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Please Rate This Review: Nier Third Opinion
Music To My Niers
By Stephen Maxwell
HIGH The big action sequence halfway through the game.
LOW The side quests are boring and distracting, even for completionists.
WTF What did Emil do to deserve any of this?
Without a shadow of a doubt, Nier is the best game that graced my console in 2010. While it certainly had its good points (like the way its gameplay jumped from one genre to the next) and bad points (like its less than stellar graphics and tedious fetch quests), there are a few elements of this crazy experiment that are absolutely knocked out of the park, with a level of success many games never come close to achieving. You’ve presumably read what Nier is about, but I want to tell you why it works so well.
(But first, right now, go to You Tube and search for “nier music” and play anything that comes up, because it’s all fantastic.)
The musical score for Nier is the dominant force behind everything. In many of the reviews I have read, the soundtrack is given minimal attention, which is baffling since it’s so integral to the success of the whole. Nier’s music works in an operatic fashion, successfully determining which emotions you will feel and when. Strong musical themes are returned to again and again, carrying the emotional weight that snowballs with each subsequent play, and the lyrics are sung in the style of a newly created language (which is an excellent literal interpretation of this game’s world, one in which modern society has died off and civilization has effectively started over from scratch).
The score is even dynamic, and used as a device to draw you in and participate with the world you inhabit. Without spoiling by way of specifics, in one example a song is used as a representation of beauty and trust, but later that same song elicits feelings of resentment and desperation, and it completely transitions without the piece itself changing in any notable way. In another encounter, what has been built up into a powerfully familiar theme is stripped away layer by layer to represent success over your opposition. It is a wonderfully aggressive way of using the score to communicate what is happening on screen in a very specific way, while strengthening the emotional punch.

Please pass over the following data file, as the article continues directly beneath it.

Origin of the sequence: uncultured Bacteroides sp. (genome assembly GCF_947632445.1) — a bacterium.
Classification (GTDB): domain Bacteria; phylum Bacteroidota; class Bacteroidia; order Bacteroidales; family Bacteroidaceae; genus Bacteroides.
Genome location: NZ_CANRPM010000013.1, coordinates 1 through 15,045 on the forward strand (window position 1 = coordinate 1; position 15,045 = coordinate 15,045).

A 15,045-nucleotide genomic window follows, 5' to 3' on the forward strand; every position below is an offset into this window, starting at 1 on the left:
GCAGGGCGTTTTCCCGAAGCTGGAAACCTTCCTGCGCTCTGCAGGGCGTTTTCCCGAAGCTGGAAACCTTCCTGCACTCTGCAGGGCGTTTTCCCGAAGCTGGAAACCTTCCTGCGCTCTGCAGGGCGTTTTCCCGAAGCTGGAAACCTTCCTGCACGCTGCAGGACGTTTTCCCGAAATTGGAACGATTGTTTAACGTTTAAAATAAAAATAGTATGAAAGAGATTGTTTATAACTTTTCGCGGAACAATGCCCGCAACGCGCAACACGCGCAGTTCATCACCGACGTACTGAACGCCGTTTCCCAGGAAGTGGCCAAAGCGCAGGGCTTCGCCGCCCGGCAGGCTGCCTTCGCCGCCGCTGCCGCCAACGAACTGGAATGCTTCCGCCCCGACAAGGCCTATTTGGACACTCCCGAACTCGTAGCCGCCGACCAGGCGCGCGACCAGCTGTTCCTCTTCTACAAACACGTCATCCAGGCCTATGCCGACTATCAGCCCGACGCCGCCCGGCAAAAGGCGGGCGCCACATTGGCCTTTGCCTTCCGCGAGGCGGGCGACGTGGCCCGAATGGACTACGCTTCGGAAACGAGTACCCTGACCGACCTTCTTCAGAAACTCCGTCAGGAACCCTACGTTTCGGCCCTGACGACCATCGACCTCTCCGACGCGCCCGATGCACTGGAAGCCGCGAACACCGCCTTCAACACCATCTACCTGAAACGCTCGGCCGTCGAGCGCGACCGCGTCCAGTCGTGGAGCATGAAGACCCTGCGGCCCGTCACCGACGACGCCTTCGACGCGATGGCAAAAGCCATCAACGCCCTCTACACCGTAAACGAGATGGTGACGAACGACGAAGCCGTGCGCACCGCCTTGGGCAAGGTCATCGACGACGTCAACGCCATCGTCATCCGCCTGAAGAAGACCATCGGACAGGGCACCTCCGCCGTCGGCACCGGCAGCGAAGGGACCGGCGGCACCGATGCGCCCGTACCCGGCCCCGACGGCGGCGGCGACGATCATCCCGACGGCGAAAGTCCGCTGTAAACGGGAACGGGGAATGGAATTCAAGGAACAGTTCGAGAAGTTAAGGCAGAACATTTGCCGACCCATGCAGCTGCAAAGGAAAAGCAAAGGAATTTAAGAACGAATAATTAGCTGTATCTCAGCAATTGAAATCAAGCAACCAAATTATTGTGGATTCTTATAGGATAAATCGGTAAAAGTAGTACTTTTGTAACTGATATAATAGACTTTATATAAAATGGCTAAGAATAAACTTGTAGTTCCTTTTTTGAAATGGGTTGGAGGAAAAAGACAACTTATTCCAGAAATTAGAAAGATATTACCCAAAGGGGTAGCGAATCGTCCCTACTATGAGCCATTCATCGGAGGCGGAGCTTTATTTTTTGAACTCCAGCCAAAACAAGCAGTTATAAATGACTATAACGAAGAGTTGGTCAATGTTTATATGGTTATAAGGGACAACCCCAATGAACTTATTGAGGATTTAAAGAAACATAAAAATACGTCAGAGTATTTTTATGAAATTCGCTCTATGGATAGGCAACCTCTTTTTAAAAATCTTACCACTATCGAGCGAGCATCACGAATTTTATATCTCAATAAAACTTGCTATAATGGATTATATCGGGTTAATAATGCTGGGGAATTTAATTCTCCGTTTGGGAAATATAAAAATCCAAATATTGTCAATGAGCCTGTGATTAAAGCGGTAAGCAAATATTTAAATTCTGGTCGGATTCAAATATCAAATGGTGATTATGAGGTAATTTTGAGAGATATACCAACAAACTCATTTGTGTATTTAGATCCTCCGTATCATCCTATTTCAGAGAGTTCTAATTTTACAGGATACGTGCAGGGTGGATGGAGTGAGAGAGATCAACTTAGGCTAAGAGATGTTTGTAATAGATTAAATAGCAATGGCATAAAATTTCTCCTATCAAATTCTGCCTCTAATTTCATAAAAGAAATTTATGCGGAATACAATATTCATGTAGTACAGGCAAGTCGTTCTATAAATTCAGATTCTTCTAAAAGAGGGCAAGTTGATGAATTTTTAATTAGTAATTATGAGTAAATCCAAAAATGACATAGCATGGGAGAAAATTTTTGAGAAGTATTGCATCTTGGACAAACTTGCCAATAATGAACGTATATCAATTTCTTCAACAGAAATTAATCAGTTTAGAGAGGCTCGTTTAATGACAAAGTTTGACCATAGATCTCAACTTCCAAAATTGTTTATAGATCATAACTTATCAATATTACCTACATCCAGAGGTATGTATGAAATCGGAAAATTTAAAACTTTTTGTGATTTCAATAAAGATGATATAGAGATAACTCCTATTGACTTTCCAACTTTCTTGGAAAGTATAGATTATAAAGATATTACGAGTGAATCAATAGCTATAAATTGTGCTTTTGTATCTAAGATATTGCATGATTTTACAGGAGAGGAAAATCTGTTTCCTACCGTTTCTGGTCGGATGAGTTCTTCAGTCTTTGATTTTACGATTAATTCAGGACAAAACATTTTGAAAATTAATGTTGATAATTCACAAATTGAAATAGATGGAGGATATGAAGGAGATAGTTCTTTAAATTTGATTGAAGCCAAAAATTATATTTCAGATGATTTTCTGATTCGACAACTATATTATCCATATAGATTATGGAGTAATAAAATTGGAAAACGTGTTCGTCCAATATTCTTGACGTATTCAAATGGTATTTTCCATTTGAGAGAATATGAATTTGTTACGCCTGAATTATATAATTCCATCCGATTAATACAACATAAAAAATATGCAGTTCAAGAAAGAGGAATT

Honestly, and this is just my humble opinion, Nier has the most powerfully moving video game score since Final Fantasy VI, and I do not make that claim lightly. Music can be used in an exhaustive amount of ways, but in this game the music tells the tale as much as any character, any piece of text or any plot development, and it's the blood that courses through Nier’s veins.
The best description for Nier's characters I have read came from Game Critics own Trent Fingland, when he wrote as his “High” in his review, "Seeing a group of friends actually behaving like an honest-to-goodness group of friends for maybe the first time ever in a video game." I don't think I'll ever be able to express it better, and I don’t believe his statement to be an over exaggeration in the slightest; these characters are all believable, fallible, complicated characters, and by the end, I believe anyone would happily grab at the opportunity to be friends with every single one of them.